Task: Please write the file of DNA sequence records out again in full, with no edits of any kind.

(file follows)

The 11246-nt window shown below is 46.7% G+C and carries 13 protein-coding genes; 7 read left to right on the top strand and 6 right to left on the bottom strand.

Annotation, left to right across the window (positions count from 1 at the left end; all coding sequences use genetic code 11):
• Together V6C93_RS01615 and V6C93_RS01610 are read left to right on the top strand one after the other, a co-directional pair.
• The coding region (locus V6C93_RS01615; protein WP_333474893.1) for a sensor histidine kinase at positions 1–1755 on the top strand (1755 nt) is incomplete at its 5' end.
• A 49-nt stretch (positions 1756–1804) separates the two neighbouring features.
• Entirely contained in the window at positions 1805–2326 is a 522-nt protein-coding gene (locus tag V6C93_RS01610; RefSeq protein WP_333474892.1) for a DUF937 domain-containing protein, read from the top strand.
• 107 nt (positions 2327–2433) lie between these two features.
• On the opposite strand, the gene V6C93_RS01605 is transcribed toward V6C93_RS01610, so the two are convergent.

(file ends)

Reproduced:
The 11246-nt window shown below is 46.7% G+C and carries 13 protein-coding genes; 7 read left to right on the top strand and 6 right to left on the bottom strand.

Annotation, left to right across the window (positions count from 1 at the left end; all coding sequences use genetic code 11):
• Together V6C93_RS01615 and V6C93_RS01610 are read left to right on the top strand one after the other, a co-directional pair.
• The coding region (locus V6C93_RS01615; protein WP_333474893.1) for a sensor histidine kinase at positions 1–1755 on the top strand (1755 nt) is incomplete at its 5' end.
• A 49-nt stretch (positions 1756–1804) separates the two neighbouring features.
• Entirely contained in the window at positions 1805–2326 is a 522-nt protein-coding gene (locus tag V6C93_RS01610; RefSeq protein WP_333474892.1) for a DUF937 domain-containing protein, read from the top strand.
• 107 nt (positions 2327–2433) lie between these two features.
• On the opposite strand, the gene V6C93_RS01605 is transcribed toward V6C93_RS01610, so the two are convergent.